Another thing that stands out to me is how well fleshed out the characters were. No one was completely good or bad per se. Each character was completely human. The growth they all went through, throughout the story, made them seem even more real.
Before picking up the novel do keep in mind that the story has a constant dark and melancholic underlying tone and moments of relief are very scarce. Khadija Mastoor packs quite a lot of heartbreak in such short length but the fact remains that this beautifully written book is a book you have to read at least once.

یہ حضرت انسان بھی خوب چیز ہوتے ہیں۔
نہیں مانتے تو خدا کو بھی حرفِ غلط سمجھنے لگتے ہیں اور جب ماننے پر آتے ہیں تو پیروں کی چوکھٹ پر اس کا جلوہ دیکھنے لگتے ہیں۔

nayabtariq21 gave Aangan by Khadija Mastoor 4 out of 5 stars on January 19, 2019

Khadija Mastoor’s “Aangan” is an intense and in-depth experience that cannot be understood in one reading. The story is set in the unstable climate before partition, i.e. towards the end of the British Raj. It’s a complicated tale told through the young but not naive eyes of teenage Aaliya. We’re introduced to this precocious girl in the middle of a freezing winter’s night as she ruminates on how she came to live far away from home and a life she’d always known and loved. Her father is in prison for nationalist crimes and her older sister, who she was close to, is no more. As the story progresses, we see Aaliya go from riches to rags, from emotional plateau to upheaval and back again. She meets a colorful cast of characters, from spunky Chimmy to Jameel, and manages to have daily adventures of some kind or another.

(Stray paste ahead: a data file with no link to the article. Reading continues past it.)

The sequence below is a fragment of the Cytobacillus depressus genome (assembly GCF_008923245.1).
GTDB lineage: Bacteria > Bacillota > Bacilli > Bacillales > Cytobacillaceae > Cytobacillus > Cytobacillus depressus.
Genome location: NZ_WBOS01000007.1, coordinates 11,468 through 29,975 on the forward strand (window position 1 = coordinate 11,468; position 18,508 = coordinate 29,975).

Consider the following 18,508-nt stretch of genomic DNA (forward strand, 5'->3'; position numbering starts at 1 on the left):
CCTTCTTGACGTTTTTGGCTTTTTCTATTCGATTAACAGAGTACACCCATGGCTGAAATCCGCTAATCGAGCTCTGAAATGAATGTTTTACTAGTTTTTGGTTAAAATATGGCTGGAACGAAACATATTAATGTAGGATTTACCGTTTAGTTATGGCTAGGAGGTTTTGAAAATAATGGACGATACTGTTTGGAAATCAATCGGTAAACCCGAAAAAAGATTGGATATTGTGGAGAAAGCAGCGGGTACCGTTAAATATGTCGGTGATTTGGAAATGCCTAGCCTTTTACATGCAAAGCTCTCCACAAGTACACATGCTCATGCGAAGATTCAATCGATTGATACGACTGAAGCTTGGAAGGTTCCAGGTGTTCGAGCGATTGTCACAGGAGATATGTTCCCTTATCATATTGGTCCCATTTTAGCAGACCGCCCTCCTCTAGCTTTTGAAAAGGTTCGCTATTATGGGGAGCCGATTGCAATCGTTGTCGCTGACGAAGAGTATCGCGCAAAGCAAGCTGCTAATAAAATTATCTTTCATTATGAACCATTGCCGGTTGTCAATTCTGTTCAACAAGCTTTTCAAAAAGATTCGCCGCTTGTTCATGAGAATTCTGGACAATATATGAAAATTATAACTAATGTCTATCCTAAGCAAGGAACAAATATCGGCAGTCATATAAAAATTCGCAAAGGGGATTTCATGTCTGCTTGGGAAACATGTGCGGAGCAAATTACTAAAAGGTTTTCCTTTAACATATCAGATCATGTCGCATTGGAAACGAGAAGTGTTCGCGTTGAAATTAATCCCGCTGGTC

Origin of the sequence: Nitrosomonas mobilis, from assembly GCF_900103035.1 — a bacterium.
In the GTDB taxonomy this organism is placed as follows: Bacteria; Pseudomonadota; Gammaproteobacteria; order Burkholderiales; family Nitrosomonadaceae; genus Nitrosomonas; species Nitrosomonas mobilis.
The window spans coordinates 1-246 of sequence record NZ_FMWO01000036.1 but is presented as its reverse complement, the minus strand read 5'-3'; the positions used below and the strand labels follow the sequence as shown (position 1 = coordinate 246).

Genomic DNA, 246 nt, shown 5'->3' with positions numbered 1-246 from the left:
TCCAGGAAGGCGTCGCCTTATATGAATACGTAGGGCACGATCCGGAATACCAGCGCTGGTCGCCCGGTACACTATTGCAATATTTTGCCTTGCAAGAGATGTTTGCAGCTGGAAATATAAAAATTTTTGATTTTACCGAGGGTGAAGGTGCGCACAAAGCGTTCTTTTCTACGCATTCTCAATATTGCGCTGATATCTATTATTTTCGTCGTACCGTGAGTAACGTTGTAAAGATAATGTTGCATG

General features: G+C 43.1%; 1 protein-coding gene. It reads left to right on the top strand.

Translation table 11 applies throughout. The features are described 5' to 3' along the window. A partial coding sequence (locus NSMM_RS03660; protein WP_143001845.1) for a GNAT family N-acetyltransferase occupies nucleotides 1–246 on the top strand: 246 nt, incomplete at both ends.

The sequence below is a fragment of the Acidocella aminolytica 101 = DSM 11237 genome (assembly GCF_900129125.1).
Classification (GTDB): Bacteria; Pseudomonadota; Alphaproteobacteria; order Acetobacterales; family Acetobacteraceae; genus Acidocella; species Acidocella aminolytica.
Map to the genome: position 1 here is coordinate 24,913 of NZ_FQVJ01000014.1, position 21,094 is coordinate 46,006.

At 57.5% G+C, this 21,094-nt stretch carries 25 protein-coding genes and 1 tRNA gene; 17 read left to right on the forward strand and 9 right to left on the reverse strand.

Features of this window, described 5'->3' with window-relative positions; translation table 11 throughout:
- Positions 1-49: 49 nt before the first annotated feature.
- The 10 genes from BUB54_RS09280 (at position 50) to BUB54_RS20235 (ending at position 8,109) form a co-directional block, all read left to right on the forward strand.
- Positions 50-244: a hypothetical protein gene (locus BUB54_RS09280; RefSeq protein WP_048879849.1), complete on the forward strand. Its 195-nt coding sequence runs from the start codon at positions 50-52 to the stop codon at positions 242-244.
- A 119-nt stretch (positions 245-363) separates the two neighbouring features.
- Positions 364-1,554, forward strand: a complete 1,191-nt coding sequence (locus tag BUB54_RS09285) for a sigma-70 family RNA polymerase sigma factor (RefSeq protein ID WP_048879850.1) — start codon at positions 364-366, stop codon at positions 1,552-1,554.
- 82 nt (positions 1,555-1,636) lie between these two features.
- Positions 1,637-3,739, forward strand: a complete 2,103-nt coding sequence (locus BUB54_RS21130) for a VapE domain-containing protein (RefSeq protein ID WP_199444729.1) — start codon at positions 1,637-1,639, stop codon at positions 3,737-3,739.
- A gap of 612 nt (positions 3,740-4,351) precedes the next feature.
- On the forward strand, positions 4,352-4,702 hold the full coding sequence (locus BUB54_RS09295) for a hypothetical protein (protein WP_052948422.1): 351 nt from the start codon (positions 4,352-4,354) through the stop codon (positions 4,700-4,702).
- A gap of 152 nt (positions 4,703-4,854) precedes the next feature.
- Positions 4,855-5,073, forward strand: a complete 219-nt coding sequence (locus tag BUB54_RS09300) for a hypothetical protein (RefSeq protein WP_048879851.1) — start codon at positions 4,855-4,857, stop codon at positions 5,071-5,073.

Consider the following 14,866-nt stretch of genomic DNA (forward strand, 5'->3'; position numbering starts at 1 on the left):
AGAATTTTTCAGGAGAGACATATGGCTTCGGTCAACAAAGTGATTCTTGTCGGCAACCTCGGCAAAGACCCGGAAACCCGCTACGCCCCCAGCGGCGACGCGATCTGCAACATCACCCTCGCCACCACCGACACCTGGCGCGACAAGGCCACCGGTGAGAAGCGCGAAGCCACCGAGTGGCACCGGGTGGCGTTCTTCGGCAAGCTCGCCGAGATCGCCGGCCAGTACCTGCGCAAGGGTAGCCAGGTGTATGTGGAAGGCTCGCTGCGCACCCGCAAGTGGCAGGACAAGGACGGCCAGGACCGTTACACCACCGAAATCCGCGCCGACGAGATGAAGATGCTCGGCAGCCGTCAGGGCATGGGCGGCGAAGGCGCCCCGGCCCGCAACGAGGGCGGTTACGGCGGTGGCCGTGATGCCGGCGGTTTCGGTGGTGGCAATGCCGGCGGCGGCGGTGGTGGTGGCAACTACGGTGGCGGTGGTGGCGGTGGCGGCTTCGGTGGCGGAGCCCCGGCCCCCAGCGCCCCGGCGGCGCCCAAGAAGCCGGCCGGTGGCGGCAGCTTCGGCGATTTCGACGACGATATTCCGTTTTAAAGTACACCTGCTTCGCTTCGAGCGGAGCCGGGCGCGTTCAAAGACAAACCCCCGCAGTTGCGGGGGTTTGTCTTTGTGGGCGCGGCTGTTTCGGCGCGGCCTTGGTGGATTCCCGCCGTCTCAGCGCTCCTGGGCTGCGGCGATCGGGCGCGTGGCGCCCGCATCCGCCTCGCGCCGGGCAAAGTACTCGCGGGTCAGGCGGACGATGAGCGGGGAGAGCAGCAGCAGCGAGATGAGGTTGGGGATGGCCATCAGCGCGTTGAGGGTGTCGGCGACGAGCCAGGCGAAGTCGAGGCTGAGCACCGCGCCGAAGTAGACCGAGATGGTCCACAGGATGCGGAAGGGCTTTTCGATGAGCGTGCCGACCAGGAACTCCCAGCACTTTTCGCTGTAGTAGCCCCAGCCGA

So why should you read this book? Well, Aangan’s strength lies in the intricate complexity of its characters. Mastoor does a spectacular job in making each and every character almost a living breathing thing. This is why I was able to dive so deeply into the story: I cheered for Aaliya, cried buckets over Tahmina’s fate, waited for Safdar with bated breath and wished to drive daggers into Aaliya’s mother’s heart. Through their stories, Mastoor unveils some societal sin or the other. It’s almost as if she pulls back the surface of Indian society and reveals the dark pulsing underbelly. She shows her characters being hypocrites, liars, hopeless romantics and more. She does this so well that I actually felt uncomfortable with one main part of the book: Jameel’s character.